Bush lacks experience, but the name rings a bell

Campaign: If he didn't have the famous family handle to lean on, George W. might be just another president wannabe.

August 15, 1999|By Richard Shenkman

GEORGE W. BUSH is the Eliza Doolittle of American politics. He isn't ready to be president, but with the coaching of a couple of dozen would-be Professor Higginses, he probably can learn to talk like one.

You have to admire the man's chutzpah. It takes chutzpah to put yourself forward as a candidate for the presidency after serving just a single term as governor of a state in which the lieutenant governor is the real power. (The lieutenant governor in Texas runs the legislature.)

Ah, but this governor has a famous last name. That is said to make up for the thinness of his resume. There is a nice irony to the rise of George W. Although he owes his emergence as a serious contender to his father, the father was strong in precisely the area in which the son is weak. Bush pere was one of the most qualified people ever to run for the office. His chief claim on the office was that he knew everybody, had been everywhere and done everything, having served as chairman of the Republican Party, director of the CIA, ambassador to the United Nations, chief emissary to China and vice president.

The younger Bush, on the other hand, is one of the least qualified seekers of the White House. Although he wishes to be judged by who he is and not who his father is, it is the father's attainment of the presidency that gives the son a claim on the office.

They do this kind of thing in business all the time. Chairman Pop sees to it that Junior succeeds him, though Junior, standing on his own, wouldn't have a shot. In politics, however, it's a little out of the ordinary. You hear from Republicans that we need to make the government more like business. Maybe this is what they mean. But it is not the way things are supposed to be done in the United States, if you believe your civics lessons.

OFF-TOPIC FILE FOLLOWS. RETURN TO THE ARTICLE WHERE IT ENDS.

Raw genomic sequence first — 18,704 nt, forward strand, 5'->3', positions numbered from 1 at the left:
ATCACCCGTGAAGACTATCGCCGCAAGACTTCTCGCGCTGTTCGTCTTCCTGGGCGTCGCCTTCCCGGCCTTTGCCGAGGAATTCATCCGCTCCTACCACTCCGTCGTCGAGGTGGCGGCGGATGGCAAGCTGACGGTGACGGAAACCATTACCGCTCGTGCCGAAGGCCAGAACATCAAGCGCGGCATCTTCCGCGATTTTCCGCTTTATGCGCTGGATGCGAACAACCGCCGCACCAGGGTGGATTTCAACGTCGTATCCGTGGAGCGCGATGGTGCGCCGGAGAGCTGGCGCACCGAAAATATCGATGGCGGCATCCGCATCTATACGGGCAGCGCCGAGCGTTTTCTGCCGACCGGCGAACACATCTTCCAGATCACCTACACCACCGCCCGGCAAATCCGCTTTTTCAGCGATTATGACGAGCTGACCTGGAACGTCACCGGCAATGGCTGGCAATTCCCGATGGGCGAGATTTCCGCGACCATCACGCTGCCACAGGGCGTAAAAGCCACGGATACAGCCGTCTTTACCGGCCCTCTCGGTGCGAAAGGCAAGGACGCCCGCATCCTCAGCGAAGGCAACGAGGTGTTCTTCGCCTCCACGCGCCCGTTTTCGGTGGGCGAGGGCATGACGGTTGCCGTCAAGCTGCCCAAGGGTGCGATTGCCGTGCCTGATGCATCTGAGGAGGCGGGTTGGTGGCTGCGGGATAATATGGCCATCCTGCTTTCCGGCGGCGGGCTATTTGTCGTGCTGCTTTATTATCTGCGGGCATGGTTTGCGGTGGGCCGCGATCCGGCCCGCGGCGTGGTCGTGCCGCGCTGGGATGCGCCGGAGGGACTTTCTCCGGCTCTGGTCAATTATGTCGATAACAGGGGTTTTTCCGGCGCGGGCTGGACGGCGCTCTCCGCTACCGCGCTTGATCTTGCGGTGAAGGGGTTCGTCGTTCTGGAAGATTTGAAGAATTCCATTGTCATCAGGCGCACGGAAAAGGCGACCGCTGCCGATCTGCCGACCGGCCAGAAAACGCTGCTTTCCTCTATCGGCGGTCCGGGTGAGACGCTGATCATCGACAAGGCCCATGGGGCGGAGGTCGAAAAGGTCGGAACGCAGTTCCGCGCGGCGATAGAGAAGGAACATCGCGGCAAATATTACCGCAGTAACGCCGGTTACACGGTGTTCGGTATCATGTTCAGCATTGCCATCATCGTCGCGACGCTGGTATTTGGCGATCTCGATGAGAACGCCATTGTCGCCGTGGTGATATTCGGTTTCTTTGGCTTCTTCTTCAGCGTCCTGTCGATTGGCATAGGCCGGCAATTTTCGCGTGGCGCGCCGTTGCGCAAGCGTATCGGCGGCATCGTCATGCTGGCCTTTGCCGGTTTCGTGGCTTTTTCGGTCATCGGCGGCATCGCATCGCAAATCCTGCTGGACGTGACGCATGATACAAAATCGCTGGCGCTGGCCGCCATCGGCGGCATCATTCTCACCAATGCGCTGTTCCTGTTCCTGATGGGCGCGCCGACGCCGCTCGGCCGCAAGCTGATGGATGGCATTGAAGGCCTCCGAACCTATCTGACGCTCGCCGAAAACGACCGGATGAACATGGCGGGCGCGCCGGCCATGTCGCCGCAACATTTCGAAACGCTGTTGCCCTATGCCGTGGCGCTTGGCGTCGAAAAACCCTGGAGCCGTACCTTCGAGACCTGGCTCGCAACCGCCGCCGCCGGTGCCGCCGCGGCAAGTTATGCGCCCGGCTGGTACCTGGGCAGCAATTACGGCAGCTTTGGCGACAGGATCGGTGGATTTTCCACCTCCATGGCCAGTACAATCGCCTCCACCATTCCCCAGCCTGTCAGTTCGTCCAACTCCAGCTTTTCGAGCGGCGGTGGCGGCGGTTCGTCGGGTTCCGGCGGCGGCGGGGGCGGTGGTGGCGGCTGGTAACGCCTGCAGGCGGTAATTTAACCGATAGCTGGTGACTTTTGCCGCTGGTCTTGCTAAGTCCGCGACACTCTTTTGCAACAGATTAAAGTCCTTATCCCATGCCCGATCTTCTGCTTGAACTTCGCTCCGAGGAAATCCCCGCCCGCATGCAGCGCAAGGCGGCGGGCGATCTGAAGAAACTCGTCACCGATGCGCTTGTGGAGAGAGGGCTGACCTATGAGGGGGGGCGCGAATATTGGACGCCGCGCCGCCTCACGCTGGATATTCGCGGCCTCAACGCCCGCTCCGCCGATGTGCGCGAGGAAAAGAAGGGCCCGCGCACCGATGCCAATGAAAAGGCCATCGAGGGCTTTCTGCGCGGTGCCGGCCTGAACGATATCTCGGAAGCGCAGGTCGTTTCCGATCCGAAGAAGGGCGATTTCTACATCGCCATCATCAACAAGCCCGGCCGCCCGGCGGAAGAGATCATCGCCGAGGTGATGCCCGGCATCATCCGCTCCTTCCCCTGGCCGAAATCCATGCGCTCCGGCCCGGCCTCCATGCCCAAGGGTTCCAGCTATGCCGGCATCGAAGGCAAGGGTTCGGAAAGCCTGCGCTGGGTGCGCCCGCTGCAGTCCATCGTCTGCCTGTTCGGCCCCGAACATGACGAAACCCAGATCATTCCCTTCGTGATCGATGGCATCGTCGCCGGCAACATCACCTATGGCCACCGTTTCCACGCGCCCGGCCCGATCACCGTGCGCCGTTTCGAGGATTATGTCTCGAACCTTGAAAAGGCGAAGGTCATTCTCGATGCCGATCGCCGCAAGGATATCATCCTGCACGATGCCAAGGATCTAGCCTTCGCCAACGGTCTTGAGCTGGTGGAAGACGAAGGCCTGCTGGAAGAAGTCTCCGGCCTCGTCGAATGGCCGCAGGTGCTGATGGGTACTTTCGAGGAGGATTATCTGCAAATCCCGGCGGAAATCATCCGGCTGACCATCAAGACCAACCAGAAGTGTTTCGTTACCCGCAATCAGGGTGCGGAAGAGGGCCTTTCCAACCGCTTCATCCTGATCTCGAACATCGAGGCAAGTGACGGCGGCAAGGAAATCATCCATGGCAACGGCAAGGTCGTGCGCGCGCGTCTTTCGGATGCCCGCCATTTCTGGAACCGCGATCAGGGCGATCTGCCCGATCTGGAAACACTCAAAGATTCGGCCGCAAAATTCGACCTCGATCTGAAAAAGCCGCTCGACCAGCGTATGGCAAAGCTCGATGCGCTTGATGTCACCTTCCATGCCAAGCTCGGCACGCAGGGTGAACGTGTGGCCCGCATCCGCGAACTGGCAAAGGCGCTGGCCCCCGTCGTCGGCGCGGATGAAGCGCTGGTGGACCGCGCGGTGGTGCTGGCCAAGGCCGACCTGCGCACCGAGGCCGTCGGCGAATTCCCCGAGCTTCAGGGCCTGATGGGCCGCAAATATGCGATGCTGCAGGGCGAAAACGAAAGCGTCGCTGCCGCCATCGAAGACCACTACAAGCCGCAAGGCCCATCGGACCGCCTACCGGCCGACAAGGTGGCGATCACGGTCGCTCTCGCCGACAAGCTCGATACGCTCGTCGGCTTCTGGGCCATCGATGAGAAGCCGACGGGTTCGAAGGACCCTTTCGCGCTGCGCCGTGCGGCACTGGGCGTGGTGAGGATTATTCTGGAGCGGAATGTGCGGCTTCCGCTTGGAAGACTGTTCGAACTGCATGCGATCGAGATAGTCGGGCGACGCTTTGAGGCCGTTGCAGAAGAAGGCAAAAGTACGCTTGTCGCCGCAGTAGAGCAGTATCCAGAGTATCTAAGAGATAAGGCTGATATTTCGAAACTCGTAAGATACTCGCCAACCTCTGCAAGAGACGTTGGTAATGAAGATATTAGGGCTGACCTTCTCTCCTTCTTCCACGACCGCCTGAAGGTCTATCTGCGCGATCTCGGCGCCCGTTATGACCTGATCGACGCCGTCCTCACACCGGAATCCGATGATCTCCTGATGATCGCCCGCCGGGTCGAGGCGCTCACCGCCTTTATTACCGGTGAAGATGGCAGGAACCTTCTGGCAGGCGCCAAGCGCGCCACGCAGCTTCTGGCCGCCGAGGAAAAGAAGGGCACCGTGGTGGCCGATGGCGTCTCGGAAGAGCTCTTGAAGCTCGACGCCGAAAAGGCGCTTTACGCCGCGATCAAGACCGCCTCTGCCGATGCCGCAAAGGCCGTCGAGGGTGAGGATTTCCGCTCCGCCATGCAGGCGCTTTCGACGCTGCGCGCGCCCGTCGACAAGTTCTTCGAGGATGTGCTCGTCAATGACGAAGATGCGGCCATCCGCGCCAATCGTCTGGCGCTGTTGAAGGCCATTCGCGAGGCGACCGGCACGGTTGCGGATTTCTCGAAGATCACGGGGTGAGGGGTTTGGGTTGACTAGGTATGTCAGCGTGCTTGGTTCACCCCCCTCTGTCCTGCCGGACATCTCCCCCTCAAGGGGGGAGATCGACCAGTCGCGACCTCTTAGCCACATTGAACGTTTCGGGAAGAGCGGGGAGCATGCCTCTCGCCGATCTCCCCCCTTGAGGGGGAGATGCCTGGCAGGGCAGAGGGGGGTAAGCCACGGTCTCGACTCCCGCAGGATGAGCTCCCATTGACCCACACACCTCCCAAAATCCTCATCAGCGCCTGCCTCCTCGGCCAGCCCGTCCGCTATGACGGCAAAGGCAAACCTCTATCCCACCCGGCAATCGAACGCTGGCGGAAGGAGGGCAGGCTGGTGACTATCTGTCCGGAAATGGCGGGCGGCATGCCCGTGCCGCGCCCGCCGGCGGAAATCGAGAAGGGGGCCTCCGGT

If George W. Bush is elected president, he would be the least politically tested person elected president since Grover Cleveland, who in three short years went from mayor of Buffalo to governor of New York to president of the United States.

Before Cleveland's single year as mayor, he had served in only one office, that of Erie County sheriff. He made a name for himself by hanging two criminals. The country turned to Cleveland as an act of desperation. The rank politicians who had been running things had become so tainted that almost anybody else seemed preferable.

Faced with a choice between Cleveland, a honest candidate who candidly acknowledges that his private life was imperfect (he confessed to siring a child out of wedlock), and an opponent who'd been accused of corruption, the voters sensibly chose Cleveland.

Like Cleveland, Bush seems to be a needed fresh face, with the added advantage that his last name gives voters the assurance of continuity. Elect George W., we are sure to be led to believe, and we can have our cake and eat it, too: change, with none of the uneasiness that usually comes with change. It's like getting the French Revolution without the king's head being chopped off. But can he do the job?

Grover Cleveland, a Democrat, happened to perform admirably, courageously attacking the military pension mess and currency reform, though in the process he split his party, ushering in a generation of Republican presidents.

But what of other presidents relatively new to politics? There have been a half-dozen. Woodrow Wilson and Dwight Eisenhower are regarded by historians as successes, though perhaps neither should be considered political tyros. Wilson had served briefly as governor of New Jersey and ran Princeton University for nearly a decade. Before that, he had taught politics, becoming one of the first Americans to earn a doctorate in political science.

Ike had served in highly stressful positions in the Army, where he'd had to demonstrate political skills of the highest order.

The others -- William Howard Taft, Calvin Coolidge, Herbert Hoover and Jimmy Carter -- were largely ineffectual.

As for George W. Bush, his mistakes aren't encouraging. He has called the Greeks "Grecians" and the Kosovars "Kosovarians," and has confused Slovenia with Slovakia. His father never would have made these errors.

In January 1932, in one of the great blunders in the history off punditry, columnist Walter Lippmann sneered that Franklin Roosevelt, then the leading candidate for the Democratic nomination, was "a pleasant man who, without any important qualifications for the office, would very much like to be President."

At the risk of repeating Lippmann's mistake, one could say the same of George W. Bush. But the risk is limited. Not even his friends think George W. is another FDR.

Historian Richard Shenkman is the author of "Presidential Ambition: How Presidents Gained Power and Got Things Done."

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